Accurate ARV...........

5 Replies

When you're looking to purchase a REO property, how/who do you use, to get an accurate ARV for the property?

Will your Real Estate Agent be able to give you this value, or will you have to hire an Appraiser to get an accurate ARV ?

Thanks much

@Michael Dunn  

Are you looking for a rental or flip property? It takes a lot more time and effort to properly comp a flip property than a rental property. One of the most important skills you can learn is accurately valuing properties both on an as-is and after repaired basis. You can work with experienced real estate agents that are currently selling properties in your farm area. You can also work with experienced appraisers who understand and know the area. However you need to spend time learning how to properly comp a property on an as-is and after repair value basis. There are a lot of threads and books on this topic. It's extremely important to understand each block, street or subdivision. You need to evaluate what are the lowest sold comps in the area over the past 6-12 months. Evaluate each sold comp and compare it to the prospect property. Carefully look at days on market. You can adjust up or down as necessary. When looking at the ARV you need to look for solid sold comps that are similar to your property (on an after repair basis). Look at the days on market, condition of the property, where the property sits, etc etc. Look at as many sold comps as possible. Also look at the pending and active comps to look at your competition. How long have the comparable houses been sitting on the market? If there is a house at 150k active which will be similar to your prospect property after renovation then evaluate why it hasn't sold. Has it been on the market for longer than 90 days? If it has then it is probably over priced. Drive the comparable properties to get a feel for the differences compared to your prospect property. Where is the neighborhood trending? You can look at comps over the last 24 months to give you an idea what is happening in the neighborhood. Next you need to calculate your rehab costs (soft and hard). This is also an extremely important skill to learn. However if you are not experienced in rehabbing properties you can always work with experienced inspectors and contractors. Make sure to work with investor friendly, licensed and insured contractors. From there you can put together your pro-forma with financing, holding costs, etc etc.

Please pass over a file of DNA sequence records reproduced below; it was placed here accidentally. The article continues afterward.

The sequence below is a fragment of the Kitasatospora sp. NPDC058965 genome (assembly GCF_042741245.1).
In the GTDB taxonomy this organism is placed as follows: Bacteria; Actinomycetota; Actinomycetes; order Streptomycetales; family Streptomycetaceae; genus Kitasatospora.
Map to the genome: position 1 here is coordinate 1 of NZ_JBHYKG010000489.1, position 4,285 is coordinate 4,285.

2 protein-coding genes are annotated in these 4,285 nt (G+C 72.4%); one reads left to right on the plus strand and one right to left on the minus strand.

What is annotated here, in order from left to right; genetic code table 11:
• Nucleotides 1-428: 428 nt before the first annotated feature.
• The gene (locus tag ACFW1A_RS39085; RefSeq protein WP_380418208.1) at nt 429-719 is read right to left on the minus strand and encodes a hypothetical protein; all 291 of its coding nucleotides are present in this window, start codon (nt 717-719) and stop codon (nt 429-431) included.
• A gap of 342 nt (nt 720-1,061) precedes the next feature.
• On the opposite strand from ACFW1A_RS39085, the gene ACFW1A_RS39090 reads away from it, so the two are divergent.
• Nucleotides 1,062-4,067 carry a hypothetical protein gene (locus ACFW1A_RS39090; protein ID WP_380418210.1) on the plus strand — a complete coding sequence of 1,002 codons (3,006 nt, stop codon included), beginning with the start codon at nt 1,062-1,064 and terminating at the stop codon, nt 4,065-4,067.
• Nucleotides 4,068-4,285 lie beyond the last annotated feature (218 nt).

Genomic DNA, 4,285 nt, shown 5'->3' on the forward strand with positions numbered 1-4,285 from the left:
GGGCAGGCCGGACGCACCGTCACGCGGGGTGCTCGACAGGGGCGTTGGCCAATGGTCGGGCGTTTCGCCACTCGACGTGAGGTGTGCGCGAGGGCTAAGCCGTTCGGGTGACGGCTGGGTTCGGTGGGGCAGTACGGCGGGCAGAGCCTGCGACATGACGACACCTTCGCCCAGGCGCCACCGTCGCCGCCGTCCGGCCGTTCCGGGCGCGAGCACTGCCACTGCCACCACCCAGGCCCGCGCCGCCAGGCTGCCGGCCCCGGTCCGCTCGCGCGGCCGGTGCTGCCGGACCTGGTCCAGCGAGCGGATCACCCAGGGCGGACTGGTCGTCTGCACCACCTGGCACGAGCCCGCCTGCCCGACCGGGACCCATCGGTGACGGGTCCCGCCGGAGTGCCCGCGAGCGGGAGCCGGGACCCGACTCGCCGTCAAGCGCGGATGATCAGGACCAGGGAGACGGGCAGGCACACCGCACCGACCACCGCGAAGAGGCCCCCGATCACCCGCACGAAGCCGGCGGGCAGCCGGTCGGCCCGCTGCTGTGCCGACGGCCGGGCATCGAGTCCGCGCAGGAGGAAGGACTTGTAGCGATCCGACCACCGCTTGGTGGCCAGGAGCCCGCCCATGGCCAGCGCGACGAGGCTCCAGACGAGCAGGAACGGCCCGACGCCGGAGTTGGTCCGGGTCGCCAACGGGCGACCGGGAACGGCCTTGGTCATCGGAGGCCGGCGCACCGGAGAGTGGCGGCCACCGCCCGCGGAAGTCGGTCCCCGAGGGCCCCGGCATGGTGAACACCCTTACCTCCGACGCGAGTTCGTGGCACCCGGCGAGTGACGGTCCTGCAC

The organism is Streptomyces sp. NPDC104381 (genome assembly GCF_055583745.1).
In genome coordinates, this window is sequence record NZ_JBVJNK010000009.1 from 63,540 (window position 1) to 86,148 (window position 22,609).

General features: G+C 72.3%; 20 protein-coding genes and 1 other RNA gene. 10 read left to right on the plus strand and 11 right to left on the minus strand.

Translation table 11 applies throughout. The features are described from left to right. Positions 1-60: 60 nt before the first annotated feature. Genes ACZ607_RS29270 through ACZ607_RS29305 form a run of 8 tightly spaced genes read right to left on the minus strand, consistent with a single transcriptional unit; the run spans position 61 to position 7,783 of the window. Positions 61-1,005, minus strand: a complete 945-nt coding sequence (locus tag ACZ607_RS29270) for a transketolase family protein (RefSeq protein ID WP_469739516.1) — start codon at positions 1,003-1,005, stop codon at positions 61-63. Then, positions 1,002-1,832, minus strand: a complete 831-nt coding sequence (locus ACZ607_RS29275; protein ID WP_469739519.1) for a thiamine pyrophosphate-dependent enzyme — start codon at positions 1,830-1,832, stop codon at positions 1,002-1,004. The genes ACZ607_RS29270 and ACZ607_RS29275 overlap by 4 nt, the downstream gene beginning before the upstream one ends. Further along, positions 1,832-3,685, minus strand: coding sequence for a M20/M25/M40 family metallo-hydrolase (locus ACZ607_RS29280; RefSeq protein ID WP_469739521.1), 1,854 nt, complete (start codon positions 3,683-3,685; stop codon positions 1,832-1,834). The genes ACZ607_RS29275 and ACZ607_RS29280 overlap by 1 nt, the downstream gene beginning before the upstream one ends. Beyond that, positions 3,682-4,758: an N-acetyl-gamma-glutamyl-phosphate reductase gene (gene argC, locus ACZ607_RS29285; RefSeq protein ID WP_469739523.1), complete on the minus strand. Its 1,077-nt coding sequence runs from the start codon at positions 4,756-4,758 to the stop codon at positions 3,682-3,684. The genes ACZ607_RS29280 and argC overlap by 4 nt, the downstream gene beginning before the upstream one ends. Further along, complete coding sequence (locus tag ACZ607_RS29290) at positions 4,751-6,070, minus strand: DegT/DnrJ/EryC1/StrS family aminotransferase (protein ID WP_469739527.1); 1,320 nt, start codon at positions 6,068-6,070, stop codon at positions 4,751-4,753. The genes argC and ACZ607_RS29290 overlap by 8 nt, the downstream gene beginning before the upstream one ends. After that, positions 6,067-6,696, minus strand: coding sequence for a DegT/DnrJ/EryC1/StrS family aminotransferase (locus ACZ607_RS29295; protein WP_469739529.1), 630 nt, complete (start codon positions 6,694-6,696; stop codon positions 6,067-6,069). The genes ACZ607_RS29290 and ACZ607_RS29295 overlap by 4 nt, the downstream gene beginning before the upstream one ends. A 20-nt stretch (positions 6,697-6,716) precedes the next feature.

I do it myself. I am a combo investor/Realtor, and I advise everyone to become a Realtor if they will be doing MLS deals.

If you have a good agent they can give you a decent estimate. But the easiest way is to use zillow/realtor.com, and carefully comp the properties yourself. Try to stay within 200 sq ft and use listings sold within 6 months. Similar style homes, similar area/school district, and similar quality. Make a spreadsheet with the comps and when you come out with decent averages, use the most conservative number you have. if you think its worth 150-175, use the 150 number. get it for a good price. you make money when you buy if you are flipping.

Hey @Michael Dunn , a good real estate agent can properly analyze the comps and estimate an accurate ARV. Use caution doing this yourself. It is not just an exercise of averaging the recent sold properties. Proper comp method requires adjusting for things like garages, basements, square feet, etc. You want to get this correct so your deal analysis works out. Good luck.

@Michael Dunn  

and really depends on the class of property.. if your buying in a predominantly rental area its hard if not impossible to establish a true ARV.. If you are buying in ESTABLISHED and KNOWN owner occupied and are doing RETAIL flips then you can get a pretty good handle on ARV through all the methods mentioned above.

However if your trying to comp low end cheapie houses that are rentals.. then they are only worth what basically a wholesaler will pay for them.. regardless of comps. I learned this the hard way myself.

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